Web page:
Love vs. Money debuted at number two on the Billboard 200, selling 151,000 copies in its first week.[24] It also entered at number one on Billboard's Top R&B/Hip-Hop Albums and at number three on its Top Digital Albums chart in March 2009.[25][26] In its second week, the album fell two positions to number four on the Billboard 200 with 56,000 copies sold.[27] In its third week, the album fell nine spots and sold an additional 35,967 copies,[28] and in its fourth week, it fell to number 19 and sold 27,972 more copies.[29] Love vs. Money spent a total of 17 weeks on Billboard 200 chart.[30] By May 2009, it had sold 331,000 copies in the United States, according to SoundScan.[16]

Critical response

Upon its release, the album received general acclaim from most music critics, based on an aggregate score of 83/100 from Metacritic.[31] Allmusic writer Andy Kellman gave it 4½ out of 5 stars and called it "Love/Hate's equal, stuffed with hooks, ceaselessly absorptive productions, and clever and often funny wordplay".[17] Vibe's Sean Fennessey praised The-Dream's production and musicianship, writing "The craft is meticulous, and the sound so epic, and at times, operatic, with production from Tricky Stewart (The-Dream’s silent partner in his corporation of hits), that moments on this album comprise some of the best pop music of the decade".[23] Tiny Mix Tapes writer Ajitpaul Mangat gave the album 4½ out of 5 stars and lauded The-Dream's interpretation of the "pop formula", calling it "a fascinating and at-times sonically remarkable post-structuralist-esque move".[8] Ken Capobianco of The Boston Globe praised its production and composition, calling the album "a seamless, brilliantly produced affair featuring his unmatched contemporary pop technique and songwriting craftsmanship".[32] Steve Jones of USA Today gave it 3½ out of 4 stars and wrote favorably of his sexual balladry, stating "The salacious influences of R. Kelly and Prince are evident, but the Dream sets his own standard for audio eroticism".[22]

In contrast, PopMatters writer Tyler Fisher gave Love vs. Money a 6/10 rating and perceived "cliché love songs, too many similar beats and melodies, and a lack of energy" as its weaknesses, but called it "an R&B pop album with great production, composition, and lyricism".[7] Entertainment Weekly's Mikael Wood gave it a C+ rating and wrote unfavorably of The-Dream's lyrical themes, writing that it contains "material obsession" and his "vision of romance mostly plays like a nightmare".[19] In his review for Blender, music critic Robert Christgau gave the album 3½ out of 5 stars and wrote favorably of its production, while stating "The-Dream will turn on only the many hopeful ladies who consider Patrón the most exquisite of aphrodisiacs".[18] In his consumer guide column for MSN Music, Christgau gave it an honorable mention ((** honorable mention)) rating,[33] indicating a "likable effort consumers attuned to its overriding aesthetic or individual vision may well enjoy".[34] People's Chuck Arnold gave it 3 out of 4 stars and wrote that the album "works more like a sex soundtrack inspired by R. Kelly's 12 Play".[35] Okayplayer's Sean Deezill gave Love vs. Money a 74/100 rating and wrote that it offers "impressive, yet, familiar production, unorganized structure, catchy radio tracks, and laughable lyrics".[36] Clover Hope of The Village Voice lauded The-Dream's songwriting and wrote "he's doing the same shit. Because it's good shit".[9] Rolling Stone writer Jody Rosen gave the album 4½ out of 5 stars and wrote that most of its songs are "unforgettable", stating "the combination of classicist songcraft, wild sound collage and a muse that partakes equally of the sensual and the silly makes Love vs. Money far more than just an accomplished genre piece".[20] Rolling Stone named it the eighth best album of 2009.[37] Time named ranked the album number six on its list of Top 10 Albums of 2009.[38]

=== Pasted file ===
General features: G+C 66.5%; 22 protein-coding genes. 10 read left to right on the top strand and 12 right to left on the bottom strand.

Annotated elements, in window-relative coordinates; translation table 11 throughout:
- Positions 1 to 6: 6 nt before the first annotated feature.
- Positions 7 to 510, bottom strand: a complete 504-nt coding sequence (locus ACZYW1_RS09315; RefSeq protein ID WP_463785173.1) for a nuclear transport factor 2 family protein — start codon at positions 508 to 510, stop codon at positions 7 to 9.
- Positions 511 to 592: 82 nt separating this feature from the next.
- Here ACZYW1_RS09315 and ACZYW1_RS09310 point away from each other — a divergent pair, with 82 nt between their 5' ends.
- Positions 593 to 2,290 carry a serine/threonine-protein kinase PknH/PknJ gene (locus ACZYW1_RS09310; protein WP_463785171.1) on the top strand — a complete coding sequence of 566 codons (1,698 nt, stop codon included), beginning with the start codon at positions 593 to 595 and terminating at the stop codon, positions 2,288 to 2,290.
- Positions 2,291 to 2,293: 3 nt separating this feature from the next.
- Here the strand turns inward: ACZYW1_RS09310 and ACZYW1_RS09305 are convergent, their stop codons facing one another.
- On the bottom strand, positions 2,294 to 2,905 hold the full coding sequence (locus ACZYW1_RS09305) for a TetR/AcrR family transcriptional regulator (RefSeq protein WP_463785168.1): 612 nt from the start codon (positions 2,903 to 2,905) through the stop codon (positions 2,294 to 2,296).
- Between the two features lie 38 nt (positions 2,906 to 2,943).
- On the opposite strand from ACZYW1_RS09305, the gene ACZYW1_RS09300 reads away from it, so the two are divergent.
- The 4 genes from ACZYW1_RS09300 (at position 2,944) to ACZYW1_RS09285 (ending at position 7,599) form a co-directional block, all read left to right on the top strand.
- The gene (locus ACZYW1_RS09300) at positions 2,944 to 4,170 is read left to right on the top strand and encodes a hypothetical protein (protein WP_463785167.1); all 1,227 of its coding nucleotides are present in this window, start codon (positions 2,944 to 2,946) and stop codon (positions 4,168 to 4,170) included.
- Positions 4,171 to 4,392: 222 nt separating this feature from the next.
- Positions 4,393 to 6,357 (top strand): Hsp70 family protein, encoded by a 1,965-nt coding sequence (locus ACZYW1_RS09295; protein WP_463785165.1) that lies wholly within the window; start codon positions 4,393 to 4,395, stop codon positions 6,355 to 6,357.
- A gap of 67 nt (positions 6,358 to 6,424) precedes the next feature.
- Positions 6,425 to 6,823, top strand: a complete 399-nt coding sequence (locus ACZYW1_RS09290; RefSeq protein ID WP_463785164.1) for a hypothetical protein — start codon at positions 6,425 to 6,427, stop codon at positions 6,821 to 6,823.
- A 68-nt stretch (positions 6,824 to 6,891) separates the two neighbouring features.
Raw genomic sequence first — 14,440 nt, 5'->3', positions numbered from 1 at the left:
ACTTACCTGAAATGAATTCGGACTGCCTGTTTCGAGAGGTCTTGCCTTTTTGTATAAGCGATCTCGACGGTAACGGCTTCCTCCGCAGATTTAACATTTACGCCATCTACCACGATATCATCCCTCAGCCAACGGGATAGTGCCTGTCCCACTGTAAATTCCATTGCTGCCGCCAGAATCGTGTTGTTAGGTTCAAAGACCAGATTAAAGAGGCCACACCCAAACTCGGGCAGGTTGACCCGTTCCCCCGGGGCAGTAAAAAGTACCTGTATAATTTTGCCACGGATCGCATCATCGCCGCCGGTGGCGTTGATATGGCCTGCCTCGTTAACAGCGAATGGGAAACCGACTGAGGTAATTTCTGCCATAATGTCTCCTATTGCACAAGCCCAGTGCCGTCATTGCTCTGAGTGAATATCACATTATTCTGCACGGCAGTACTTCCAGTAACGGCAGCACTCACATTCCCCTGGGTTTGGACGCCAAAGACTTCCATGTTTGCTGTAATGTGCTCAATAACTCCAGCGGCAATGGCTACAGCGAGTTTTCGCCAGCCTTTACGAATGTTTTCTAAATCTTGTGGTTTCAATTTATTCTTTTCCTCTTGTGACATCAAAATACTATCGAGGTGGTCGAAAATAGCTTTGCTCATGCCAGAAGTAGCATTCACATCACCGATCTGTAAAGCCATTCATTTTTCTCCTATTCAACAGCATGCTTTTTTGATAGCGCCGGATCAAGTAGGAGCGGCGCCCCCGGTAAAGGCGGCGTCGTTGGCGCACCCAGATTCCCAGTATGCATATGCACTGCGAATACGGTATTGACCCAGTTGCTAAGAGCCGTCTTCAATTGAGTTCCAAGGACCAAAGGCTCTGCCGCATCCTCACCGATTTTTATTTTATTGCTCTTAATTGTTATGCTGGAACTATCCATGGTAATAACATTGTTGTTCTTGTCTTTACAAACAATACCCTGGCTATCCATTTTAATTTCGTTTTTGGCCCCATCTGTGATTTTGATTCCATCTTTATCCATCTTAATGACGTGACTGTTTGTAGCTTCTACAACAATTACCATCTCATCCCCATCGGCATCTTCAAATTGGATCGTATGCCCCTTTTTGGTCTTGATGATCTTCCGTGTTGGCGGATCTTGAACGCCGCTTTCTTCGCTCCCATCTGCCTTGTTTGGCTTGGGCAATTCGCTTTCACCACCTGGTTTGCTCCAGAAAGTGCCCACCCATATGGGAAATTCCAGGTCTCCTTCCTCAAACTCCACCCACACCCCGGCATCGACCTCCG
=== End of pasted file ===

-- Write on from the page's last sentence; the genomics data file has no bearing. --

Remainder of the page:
Track listing

# Title Composer(s) Time
1 "Money Intro" The-Dream 0:09
2 "Rockin' That Shit" The-Dream, Los da Mystro, Hall, S. 3:41
3 "Walkin' on the Moon" (feat. Kanye West) The-Dream, Los da Mystro, Kanye West 4:14
4 "My Love" (feat. Mariah Carey) The-Dream, Los da Mystro, Mariah Carey 3:24
5 "Put It Down" The-Dream, Los da Mystro 5:01
6 "Sweat It Out" The-Dream, Tricky Stewart 4:24
7 "Take U Home 2 My Mama" The-Dream, Tricky Stewart 3:39
8 "Love vs. Money" The-Dream, Tricky Stewart 4:11
9 "Love vs. Money, Pt. 2" The-Dream, Tricky Stewart 4:12
10 "Fancy" The-Dream, Tricky Stewart 6:29
11 "Right Side of My Brain" The-Dream, Tricky Stewart 4:26
12 "Mr. Yeah" The-Dream, Tricky Stewart 4:53
13 "Kelly's 12 Play" The-Dream, Los da Mystro 4:17
* "Let Me See the Booty" (listed as bonus track)*
(feat. Lil Jon)
The-Dream, Lil Jon 3:34
* "Hater" (iTunes bonus track) The-Dream, Tricky Stewart 5:29